It’s pretty nice to see the King Khan & BBQ Show
(Mar. 23, Will’s Pub) on the comeback road with their first new album in six years (Bad News Boys
). Unlike the big soul explosion of the Shrines,
this two-piece project is one of the rawest but brightest dots
in the sprawling King Khan galaxy. Though their savage rock & roll is good, it’s really meant to be experienced live – everything about them is. From their costumes – which make them look like screwy, perved-up superheroes
in some sort of cracked universe – to their casually wild energy, it’s just a lurid spectacle whose full glory can only be tasted in person. They’re proof that with enough spirit and fucked sensibility,
you can probably get away with murder. And murder is exactly what they did with a largely ramshackle set that not only worked but scorched.
Less overtly outlandish but very distinctive nonetheless was Montreal opener Milk Lines.
They’re a new signing on exceptional garage-punk label In the Red
but they’re no basic garage band, noble though that can be. They’re much, much more, and you really hear it, interestingly enough, when they reign in the energy and let their impressive mood and atmosphere take the wheel. Their intriguing, pulp-perfect cocktail of garage, psych and Western vibes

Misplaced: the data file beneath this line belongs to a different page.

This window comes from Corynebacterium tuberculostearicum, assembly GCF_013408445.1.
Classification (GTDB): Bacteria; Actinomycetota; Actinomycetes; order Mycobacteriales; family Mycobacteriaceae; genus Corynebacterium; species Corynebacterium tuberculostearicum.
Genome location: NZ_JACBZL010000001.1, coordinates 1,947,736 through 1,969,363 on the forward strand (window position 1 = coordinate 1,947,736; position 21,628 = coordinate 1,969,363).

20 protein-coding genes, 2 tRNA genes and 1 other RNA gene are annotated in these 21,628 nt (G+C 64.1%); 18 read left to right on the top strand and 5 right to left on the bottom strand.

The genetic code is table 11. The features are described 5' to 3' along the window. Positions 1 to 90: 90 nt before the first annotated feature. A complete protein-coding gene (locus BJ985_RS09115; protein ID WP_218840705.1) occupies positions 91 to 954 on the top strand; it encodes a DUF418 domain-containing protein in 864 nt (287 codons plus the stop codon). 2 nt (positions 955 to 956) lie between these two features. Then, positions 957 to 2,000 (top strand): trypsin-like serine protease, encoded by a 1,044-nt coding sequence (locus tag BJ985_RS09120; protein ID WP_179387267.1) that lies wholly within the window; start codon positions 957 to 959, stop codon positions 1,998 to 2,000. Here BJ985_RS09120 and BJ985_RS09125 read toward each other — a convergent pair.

is a deliciously strange trip that could be a punk channeling of Nancy Sinatra and Lee Hazlewood.
They’re an original and very effective combination of forces and a band to keep a serious eye on.
Because local musician Nadeem Khan
is basically King Khan’s adopted Orlando brother, local band the Wild Tones
also played. Specializing in hot-blooded rockabilly with a primitive stomp, the trio has gotten a lot better since I last saw but thankfully not too
much. That’s important because, first, it’s one of their intrinsic virtues and, second, there are few things as boring as spit-shined rockabilly.
Now, Goldie La’May’s crude drumming style is functional enough to be a good foil to Joshua Ramsey’s gunslinging guitar flair instead of a distraction. The result is something that’s much more dialed-in and purposeful
without sacrificing character and spark. It’s the best I’ve seen of them by far. And they dropped the only rockabilly cover of T. Rex
I’ve ever heard.
This Little Underground is Orlando Weekly's music column providing perspective, live reviews and news on the city's music scene.
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